WASHINGTON, DC, December 8, 2012 - With the new James Bond movie Skyfall raking in money at the box office, now might be a good time to examine the premise of 007. The double-aught designator, of course, means that the designee (in this case, James Bond) has a license to kill without recrimination. Of course, the 00 cadre is carefully selected and trained, so the 00s never kill the wrong person. So that’s OK?
The authority for issuing the 00 comes from Her Majesty’s government, through a mysterious process and set of agencies. No one ever asks where Her Majesty got the authority.
But just thinking about that license is cool; it gives one the feeling of absolute power; and the assignments pretty much always involve killing really bad people (usually evil capitalists), so isn’t it great that Bond is on the “good” side?
What could possibly go wrong? The government picks its agents; the government picks the targets; and, because of the necessarily limited number of licenses to kill and the craftiness of the opponents, there’s a fairly limited amount of killing… at least, compared to a war, or something.
Let’s go a step farther, and give Bond the power to destroy his opponents without ever having to engage them, without ever looking into their evil eyes. Let’s give Bond a TUAV (a Tactical Unmanned Aerial Vehicle, or armed drone), and a team of twenty-somethings to operate it. Then let’s have Bond himself decide whom to kill. It could be an enemy of the state, or a potential enemy of the state. It could be somebody who happens to be in the house or the car, who happens to be with that supposed enemy of the state.
“Collateral Damage,” they call them.
At least Bond himself is competent and properly vetted. His childhood, his influences, his business background and training, have all been the best in the world, and the records have been carefully checked. His associates all passed rigorous background checks, and were found to be of the highest moral and patriotic character.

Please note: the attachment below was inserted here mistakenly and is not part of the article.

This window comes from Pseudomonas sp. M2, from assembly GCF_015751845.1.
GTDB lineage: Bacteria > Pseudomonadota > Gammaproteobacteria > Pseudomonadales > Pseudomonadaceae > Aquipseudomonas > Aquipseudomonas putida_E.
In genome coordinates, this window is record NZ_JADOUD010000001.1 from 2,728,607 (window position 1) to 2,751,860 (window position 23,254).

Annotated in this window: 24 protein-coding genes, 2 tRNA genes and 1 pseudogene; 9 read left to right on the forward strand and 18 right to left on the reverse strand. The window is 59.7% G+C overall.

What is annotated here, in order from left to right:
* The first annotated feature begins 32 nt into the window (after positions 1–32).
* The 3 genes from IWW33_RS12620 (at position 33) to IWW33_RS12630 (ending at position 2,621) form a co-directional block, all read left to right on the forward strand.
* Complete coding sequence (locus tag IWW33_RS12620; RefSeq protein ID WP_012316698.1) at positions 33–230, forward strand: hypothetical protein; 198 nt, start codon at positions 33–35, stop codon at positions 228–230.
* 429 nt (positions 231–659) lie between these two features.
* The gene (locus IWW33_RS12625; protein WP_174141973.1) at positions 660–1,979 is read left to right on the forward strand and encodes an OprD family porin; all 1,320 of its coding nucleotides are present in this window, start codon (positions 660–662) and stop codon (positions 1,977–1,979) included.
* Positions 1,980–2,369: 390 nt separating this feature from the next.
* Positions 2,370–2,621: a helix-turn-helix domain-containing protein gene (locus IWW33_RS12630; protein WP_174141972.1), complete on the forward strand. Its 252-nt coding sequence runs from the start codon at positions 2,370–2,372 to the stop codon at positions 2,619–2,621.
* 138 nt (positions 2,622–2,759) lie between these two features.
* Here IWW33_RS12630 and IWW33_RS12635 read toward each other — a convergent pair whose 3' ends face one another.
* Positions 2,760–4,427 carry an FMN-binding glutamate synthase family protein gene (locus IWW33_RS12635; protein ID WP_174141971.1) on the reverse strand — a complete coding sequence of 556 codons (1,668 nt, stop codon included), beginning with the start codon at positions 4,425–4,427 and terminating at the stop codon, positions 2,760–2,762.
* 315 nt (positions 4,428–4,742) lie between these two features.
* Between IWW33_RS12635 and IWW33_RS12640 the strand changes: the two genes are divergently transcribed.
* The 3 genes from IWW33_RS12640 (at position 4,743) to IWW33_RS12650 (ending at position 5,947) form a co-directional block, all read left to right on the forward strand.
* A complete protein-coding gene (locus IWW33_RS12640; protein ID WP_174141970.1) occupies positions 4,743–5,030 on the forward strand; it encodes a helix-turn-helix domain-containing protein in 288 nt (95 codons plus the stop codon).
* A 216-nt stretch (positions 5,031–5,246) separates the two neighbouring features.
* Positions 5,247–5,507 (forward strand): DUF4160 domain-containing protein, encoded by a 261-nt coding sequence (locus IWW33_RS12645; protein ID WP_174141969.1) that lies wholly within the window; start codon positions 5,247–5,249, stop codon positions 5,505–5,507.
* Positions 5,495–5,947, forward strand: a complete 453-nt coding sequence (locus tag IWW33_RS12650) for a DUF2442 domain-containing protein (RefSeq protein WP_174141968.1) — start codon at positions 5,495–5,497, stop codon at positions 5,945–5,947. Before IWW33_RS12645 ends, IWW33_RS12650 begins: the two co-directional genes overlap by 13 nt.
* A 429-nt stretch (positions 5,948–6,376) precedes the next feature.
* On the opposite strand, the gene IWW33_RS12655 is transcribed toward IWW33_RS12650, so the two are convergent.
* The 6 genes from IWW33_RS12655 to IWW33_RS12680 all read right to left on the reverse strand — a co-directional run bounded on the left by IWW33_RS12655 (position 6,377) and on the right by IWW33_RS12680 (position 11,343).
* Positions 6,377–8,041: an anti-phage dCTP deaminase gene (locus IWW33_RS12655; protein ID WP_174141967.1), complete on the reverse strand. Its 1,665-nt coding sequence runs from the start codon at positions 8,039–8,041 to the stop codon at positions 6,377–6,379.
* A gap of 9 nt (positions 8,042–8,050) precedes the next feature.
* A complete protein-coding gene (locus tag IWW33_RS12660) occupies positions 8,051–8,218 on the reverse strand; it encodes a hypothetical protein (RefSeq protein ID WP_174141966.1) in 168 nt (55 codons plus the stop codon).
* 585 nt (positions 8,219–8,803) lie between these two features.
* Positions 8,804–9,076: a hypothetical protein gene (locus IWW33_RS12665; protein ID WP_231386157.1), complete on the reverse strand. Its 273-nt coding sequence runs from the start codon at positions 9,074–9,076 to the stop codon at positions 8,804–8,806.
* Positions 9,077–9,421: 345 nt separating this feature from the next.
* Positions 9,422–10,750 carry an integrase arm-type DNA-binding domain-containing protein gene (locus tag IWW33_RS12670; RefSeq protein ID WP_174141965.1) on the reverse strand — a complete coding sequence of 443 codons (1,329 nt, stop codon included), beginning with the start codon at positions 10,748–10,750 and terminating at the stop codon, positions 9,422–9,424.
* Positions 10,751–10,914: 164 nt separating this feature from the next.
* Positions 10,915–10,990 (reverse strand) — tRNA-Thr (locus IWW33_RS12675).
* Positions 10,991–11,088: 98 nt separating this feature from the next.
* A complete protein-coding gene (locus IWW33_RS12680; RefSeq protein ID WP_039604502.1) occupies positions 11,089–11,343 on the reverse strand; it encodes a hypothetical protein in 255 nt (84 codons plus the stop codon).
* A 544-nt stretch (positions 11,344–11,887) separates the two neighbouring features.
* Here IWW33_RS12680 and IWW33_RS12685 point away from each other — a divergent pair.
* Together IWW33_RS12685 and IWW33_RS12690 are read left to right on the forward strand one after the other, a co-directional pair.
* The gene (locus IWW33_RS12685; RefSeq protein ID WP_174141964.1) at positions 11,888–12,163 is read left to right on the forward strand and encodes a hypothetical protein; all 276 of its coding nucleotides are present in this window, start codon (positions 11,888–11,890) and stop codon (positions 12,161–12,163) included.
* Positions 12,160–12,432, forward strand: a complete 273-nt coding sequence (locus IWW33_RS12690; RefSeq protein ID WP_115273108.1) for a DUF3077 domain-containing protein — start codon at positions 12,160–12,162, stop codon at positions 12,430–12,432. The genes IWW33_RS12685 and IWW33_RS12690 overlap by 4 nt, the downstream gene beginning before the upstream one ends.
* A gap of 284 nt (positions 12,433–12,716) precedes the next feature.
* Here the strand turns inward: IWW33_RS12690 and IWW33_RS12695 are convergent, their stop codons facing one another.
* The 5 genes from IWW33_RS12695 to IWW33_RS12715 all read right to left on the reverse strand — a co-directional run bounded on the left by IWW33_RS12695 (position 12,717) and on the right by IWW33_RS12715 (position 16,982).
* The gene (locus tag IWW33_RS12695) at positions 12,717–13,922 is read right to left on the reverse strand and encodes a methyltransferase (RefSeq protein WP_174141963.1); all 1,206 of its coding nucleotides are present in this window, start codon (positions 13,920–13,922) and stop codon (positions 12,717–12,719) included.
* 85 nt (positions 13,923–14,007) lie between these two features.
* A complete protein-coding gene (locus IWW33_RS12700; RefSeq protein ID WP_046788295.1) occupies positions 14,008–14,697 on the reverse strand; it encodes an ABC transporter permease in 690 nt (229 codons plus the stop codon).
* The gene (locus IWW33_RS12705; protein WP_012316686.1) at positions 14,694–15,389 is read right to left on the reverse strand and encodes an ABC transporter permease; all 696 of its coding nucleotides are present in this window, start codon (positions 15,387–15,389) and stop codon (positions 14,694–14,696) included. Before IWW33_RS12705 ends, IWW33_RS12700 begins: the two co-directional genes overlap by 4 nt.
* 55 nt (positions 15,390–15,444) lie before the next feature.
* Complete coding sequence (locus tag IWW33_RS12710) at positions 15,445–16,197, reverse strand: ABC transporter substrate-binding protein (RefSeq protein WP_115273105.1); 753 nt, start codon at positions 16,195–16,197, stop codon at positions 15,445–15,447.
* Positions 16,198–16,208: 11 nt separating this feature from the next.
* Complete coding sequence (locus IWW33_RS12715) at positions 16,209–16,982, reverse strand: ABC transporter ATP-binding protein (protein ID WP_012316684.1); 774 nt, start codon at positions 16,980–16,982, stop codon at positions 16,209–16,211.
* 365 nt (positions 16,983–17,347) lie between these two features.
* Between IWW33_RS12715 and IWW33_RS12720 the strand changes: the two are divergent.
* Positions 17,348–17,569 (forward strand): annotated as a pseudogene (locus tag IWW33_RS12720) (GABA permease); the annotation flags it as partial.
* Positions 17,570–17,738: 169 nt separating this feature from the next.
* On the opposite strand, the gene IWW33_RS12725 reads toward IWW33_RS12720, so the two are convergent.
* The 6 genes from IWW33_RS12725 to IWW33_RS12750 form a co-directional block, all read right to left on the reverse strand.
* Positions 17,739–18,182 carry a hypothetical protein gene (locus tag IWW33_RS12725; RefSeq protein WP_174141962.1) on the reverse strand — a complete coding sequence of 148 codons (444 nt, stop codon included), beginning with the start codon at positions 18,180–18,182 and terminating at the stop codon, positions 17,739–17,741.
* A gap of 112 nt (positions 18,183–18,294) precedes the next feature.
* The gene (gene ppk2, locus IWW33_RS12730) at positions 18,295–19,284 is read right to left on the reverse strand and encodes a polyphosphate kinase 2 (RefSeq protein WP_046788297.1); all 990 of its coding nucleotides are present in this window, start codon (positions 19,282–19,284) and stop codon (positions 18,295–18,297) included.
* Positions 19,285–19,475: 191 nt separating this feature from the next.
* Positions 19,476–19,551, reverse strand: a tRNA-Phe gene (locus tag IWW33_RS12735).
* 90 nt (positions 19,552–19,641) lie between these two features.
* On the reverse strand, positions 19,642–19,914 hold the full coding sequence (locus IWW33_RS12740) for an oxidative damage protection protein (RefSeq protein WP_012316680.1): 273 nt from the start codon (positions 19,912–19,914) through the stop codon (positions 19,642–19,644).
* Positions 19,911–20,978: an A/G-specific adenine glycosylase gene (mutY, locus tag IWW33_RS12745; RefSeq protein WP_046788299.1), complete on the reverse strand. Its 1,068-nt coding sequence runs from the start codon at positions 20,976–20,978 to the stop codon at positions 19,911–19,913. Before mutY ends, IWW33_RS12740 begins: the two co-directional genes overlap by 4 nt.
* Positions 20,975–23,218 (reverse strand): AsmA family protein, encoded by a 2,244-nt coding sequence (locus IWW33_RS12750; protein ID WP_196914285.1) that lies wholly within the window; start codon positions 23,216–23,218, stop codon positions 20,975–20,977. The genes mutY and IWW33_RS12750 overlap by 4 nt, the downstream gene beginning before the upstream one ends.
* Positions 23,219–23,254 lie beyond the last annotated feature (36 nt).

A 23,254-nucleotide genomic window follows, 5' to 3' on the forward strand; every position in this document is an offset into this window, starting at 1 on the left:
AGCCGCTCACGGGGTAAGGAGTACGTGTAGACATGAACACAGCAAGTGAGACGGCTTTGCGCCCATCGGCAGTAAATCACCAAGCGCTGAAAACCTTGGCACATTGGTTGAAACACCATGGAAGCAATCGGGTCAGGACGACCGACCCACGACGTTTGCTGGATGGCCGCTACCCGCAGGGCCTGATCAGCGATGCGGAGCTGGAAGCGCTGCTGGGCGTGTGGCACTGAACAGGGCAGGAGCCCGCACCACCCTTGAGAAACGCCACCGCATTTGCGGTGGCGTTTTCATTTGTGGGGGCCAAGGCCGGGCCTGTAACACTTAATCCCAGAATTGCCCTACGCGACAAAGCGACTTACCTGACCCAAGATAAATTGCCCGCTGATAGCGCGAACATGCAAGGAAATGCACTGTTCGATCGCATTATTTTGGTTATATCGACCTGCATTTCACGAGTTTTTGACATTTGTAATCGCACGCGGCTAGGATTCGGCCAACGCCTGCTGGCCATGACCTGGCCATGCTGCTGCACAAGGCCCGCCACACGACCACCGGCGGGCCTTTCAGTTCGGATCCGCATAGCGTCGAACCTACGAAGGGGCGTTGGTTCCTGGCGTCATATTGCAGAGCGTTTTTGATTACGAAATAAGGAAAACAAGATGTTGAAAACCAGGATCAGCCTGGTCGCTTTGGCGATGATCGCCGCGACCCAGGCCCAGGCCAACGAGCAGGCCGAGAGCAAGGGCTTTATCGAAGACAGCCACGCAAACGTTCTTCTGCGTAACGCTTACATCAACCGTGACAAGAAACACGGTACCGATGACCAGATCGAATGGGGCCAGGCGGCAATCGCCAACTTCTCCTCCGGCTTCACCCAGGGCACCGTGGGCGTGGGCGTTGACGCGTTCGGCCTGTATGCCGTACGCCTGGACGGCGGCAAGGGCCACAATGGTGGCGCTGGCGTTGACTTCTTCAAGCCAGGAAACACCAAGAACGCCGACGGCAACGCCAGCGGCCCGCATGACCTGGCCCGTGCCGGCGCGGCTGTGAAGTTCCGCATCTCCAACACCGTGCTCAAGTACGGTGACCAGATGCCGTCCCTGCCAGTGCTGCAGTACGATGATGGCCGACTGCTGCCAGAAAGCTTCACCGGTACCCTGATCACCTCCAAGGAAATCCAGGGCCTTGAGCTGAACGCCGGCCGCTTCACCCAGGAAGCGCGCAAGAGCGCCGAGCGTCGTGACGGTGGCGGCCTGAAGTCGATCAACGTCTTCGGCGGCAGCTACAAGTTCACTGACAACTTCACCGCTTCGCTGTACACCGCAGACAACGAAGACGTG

Bond worked his way through the system in full transparency to those who selected him, keeping his promises and following the rules. Bond himself has no agenda; he doesn’t have delusions of world domination; he doesn’t even want to be famous, or get a Nobel prize for things he promises to do. His ego is intact, and his temper is always under control.
Nothing could possibly go wrong. The drone is a good, large, state-of-the-art RC model. Its missiles never malfunction; its targeting system never fails; the missiles never miss. The twenty-somethings are all highly trained and fully professional; they couldn’t mis-identify anybody.
And the people who give Bond the information and advice about whom he might like to kill – well, they’re experts. They have the strictest respect for the laws of the country, and are totally apolitical; only the greater good ever enters their thought process.
They’ve been doing this for years, identifying potential threats like the warlike Branch Davidians and those Saddam Hussein-lovers who were hoarding all the weapons of mass destruction, while giving a pass to the devout followers of Allah, who wanted to take flying (but not landing) lessons or maybe keep up a good international correspondence from Fort Hood.
The government is in control. Nothing can possibly go wrong.
This article is the copyrighted property of the writer and Communities @ WashingtonTimes.com. Written permission must be obtained before reprint in online or print media. REPRINTING TWTC CONTENT WITHOUT PERMISSION AND/OR PAYMENT IS THEFT AND PUNISHABLE BY LAW.